Every family has at least one secret, and some have many more than that. You may recall secrets from your childhood about an aunt who had "something wrong," though you never knew what, exactly. Perhaps you have a secret yourself that you've never shared with your children. Maybe, when you were in your 20s, you had an unplanned pregnancy, had a minor drug-related scuffle with the law or were so depressed that you required hospitalization.
We tend to worry that if our secrets were revealed to even our closest friends that they would drop us or that, if our children learned about those youthful difficulties, they would think less of us. It's also possible, though, that our family secrets involve truths about our children that we would rather not let those in our friendship circles or broader communities find out about. If this is true of you, then, you might be given strength from learning the story shared by psychologist Rachnel Pruchno in her book, Surrounded by Madness: A Memoir of Mental Illness and Family Secrets. I reviewed this book in depth in my Psychology Today blog, but here I'd like to focus on its implications for midlife, 50-something, parents here.
We tend to think of our children as reflections of ourselves. When something goes "wrong" with them, we feel that there's something "wrong" with us. Pruchno's first-person narrative tells us that it's the keeping of these secrets that takes its toll on our own mental health. Her adoptive daughter, Sophie, struggled her entire life with symptoms ranging from ADHD to bipolar disorder. At the time of the book's writing, Sophie would have been 22, but Rachel hadn't been in contact with her for an agonizing three years.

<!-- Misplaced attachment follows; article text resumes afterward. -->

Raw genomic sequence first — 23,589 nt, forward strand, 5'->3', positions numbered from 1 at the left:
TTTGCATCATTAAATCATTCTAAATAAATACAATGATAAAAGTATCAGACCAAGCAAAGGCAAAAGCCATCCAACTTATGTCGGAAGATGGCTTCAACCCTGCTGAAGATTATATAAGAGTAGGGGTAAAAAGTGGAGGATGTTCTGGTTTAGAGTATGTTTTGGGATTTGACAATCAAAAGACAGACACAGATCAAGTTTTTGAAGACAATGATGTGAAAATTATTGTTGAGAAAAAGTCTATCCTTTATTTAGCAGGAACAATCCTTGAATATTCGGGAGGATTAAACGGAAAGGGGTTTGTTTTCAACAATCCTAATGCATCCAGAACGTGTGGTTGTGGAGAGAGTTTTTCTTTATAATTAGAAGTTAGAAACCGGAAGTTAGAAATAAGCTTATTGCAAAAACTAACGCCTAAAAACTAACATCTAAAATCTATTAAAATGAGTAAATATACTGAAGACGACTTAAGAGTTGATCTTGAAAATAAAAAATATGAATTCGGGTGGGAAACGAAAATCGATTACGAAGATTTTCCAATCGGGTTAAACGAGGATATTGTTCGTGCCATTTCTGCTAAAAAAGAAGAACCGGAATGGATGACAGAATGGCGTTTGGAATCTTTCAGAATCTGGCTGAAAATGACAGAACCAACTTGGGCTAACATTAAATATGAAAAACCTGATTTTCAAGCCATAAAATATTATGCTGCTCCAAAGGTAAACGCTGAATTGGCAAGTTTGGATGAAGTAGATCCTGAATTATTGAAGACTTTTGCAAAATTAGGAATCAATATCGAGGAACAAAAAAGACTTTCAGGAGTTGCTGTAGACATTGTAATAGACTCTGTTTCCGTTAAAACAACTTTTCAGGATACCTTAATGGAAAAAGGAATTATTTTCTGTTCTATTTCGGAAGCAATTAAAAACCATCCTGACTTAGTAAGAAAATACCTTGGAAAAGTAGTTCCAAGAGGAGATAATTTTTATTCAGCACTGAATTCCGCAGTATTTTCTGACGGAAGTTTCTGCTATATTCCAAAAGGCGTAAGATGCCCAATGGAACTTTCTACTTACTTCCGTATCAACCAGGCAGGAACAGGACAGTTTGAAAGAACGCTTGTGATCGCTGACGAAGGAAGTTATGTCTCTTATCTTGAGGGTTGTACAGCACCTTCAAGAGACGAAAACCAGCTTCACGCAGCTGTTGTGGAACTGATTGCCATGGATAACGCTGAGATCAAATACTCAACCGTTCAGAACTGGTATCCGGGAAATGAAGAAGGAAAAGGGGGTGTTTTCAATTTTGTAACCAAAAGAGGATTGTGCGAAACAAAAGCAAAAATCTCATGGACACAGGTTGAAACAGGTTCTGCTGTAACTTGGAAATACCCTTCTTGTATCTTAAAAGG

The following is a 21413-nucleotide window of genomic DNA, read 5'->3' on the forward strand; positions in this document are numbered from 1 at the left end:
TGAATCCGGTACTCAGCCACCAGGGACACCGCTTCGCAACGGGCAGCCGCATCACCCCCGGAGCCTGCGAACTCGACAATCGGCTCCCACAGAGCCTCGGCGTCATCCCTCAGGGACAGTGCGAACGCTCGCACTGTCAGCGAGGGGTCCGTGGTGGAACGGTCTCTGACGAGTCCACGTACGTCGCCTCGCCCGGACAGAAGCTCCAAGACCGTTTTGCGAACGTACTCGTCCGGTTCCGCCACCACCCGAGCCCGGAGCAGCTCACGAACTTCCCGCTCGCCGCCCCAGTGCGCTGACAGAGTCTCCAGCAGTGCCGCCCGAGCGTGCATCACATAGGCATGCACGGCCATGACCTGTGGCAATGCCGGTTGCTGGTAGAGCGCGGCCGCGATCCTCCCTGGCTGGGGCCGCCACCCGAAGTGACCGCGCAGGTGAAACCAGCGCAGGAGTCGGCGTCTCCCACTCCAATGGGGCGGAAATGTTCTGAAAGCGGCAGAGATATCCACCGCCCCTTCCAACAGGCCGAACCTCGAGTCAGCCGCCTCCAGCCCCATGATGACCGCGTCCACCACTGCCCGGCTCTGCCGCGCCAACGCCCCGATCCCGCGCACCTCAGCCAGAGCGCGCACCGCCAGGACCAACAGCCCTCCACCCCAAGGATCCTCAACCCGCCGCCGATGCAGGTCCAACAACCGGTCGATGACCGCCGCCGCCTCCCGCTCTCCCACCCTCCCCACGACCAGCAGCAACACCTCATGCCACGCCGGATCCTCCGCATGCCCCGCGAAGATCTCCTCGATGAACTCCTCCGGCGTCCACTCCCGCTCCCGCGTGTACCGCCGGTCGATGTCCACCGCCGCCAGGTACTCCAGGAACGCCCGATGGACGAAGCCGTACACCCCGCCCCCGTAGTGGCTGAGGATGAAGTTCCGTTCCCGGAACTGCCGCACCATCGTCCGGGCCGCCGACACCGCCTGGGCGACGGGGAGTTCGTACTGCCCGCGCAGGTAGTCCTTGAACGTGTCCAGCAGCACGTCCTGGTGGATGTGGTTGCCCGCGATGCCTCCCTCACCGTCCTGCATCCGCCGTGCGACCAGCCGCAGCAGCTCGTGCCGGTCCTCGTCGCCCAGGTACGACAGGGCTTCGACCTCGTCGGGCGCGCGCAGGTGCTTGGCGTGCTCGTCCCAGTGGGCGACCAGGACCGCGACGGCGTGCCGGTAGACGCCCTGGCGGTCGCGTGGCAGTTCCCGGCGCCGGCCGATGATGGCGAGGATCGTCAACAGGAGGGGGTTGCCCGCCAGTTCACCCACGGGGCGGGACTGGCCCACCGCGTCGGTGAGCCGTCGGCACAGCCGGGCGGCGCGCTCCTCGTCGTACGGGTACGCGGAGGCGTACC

Pruchno hoped that by sharing her story, she would encourage all of us with family secrets not to hold onto them forever. You might be surprised when you reveal those secrets (assuming you don't violate their personal rights), that you run into support, not scorn, from those you care about the most.
Moving beyond secrets of such a deeply personal and troubling nature, though, it's also helpful for midlife parents to examine their own feelings about the success, or lack thereof, of their children. One study published a number of years ago (Ryff et al., 1996) argued that parents tended to be threatened by the success of their children -- rooting for them to fail, not succeed. However, the considered wisdom since the publication of the Ryff et al. work is the opposite- that parents become distressed when their children fail, not when they succeed (Cichy et al., 2013).
It's the shame, then, that midlife parents need to try to combat when their own children's outcomes in life don't meet their expectations. Rather than cover it up, though, you can gain not only catharsis, but emotional support when you allow those who are close to you to help you in the coping process.
Cichy, K. E., Lefkowitz, E. S., Davis, E. M., & Fingerman, K. L. (2013). 'You are such a disappointment!': Negative emotions and parents' perceptions of adult children's lack of success. The Journals Of Gerontology: Series B: Psychological Sciences And Social Sciences, 68B(6), 893-901. doi:10.1093/geronb/gbt053
Pruchno, R. (2014). Surrounded by madness: A memoir of mental illness and family secrets. Indianapolis IN: Dog Ear Publishing.
Ryff, C. D., Schmutte, P. S., & Lee, Y. H. (1996). How children turn out: Implications for parental self-evaluation. In C. D. Ryff, M. M. Seltzer (Eds.) , The parental experience in midlife (pp. 383-422). Chicago, IL, US: University of Chicago Press.